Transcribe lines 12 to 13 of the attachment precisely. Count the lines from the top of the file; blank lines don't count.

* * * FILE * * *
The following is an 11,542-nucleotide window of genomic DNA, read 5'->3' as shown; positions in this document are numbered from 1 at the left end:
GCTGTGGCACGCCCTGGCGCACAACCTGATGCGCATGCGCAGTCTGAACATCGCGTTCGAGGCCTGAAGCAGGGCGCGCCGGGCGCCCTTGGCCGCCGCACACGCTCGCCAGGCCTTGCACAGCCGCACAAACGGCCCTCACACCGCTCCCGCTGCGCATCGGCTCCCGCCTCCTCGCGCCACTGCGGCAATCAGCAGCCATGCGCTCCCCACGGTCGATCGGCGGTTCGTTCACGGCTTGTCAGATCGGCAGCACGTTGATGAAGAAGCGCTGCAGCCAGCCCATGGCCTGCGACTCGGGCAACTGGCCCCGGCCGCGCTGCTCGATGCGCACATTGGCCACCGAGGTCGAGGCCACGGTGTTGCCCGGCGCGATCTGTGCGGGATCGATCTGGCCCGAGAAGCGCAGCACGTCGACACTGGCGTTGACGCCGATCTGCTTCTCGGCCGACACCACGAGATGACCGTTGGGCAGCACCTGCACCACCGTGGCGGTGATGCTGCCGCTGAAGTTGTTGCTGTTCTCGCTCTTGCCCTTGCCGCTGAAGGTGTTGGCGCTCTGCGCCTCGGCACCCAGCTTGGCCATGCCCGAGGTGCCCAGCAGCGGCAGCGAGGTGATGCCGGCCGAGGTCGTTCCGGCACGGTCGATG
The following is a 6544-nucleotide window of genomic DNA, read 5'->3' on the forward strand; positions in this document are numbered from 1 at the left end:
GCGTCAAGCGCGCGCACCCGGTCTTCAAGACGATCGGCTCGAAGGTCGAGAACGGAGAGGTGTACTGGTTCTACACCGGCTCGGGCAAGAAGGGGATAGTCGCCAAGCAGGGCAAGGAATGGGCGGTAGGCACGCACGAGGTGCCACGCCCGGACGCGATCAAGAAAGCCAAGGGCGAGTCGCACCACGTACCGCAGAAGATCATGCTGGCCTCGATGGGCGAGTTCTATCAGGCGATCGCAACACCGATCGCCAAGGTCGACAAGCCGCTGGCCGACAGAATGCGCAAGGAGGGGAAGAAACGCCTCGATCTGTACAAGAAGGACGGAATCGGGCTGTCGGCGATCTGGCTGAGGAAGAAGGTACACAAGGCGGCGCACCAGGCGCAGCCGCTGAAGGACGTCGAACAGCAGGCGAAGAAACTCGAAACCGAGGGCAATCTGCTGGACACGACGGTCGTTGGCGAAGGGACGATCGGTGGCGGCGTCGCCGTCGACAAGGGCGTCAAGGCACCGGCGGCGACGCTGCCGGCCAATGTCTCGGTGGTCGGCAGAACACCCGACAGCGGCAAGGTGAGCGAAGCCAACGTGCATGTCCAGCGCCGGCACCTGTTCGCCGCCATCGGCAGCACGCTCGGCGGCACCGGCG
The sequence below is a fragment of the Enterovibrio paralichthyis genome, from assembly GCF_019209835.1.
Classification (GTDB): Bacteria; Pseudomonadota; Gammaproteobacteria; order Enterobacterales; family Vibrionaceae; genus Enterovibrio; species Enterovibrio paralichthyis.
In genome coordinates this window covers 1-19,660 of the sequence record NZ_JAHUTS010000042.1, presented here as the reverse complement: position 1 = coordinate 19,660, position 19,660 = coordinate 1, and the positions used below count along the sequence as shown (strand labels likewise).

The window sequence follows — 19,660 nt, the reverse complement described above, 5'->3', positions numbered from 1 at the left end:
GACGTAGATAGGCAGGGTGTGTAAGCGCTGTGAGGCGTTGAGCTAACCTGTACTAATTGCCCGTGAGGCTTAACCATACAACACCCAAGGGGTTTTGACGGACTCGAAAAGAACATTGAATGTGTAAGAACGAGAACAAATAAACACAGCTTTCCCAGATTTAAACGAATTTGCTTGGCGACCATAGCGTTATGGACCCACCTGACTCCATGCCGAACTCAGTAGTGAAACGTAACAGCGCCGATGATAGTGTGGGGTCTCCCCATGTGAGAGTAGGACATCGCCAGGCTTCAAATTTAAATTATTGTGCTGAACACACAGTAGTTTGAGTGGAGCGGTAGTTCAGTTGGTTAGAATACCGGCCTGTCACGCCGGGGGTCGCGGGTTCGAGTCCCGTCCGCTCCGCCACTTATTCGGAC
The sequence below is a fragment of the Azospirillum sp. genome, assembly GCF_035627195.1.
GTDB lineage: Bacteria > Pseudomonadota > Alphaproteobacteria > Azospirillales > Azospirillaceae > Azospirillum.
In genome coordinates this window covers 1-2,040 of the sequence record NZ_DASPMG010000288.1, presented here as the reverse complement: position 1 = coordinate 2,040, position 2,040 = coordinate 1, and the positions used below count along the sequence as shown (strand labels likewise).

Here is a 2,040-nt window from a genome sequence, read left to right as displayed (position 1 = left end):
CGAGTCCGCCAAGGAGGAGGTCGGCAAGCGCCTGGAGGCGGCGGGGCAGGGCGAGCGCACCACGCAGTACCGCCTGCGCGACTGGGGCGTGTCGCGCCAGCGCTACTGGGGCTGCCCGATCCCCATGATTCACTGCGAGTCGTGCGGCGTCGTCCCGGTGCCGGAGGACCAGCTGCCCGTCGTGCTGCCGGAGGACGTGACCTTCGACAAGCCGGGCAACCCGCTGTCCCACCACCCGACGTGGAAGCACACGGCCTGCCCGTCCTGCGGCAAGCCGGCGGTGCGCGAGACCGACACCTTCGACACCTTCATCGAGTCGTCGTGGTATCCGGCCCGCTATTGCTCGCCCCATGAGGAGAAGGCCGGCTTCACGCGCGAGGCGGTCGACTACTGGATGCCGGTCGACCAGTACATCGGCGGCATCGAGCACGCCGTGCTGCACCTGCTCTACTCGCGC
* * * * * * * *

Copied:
In genome coordinates this window covers 1-2,040 of the sequence record NZ_DASPMG010000288.1, presented here as the reverse complement: position 1 = coordinate 2,040, position 2,040 = coordinate 1, and the positions used below count along the sequence as shown (strand labels likewise).

Here is a 2,040-nt window from a genome sequence, read left to right as displayed (position 1 = left end):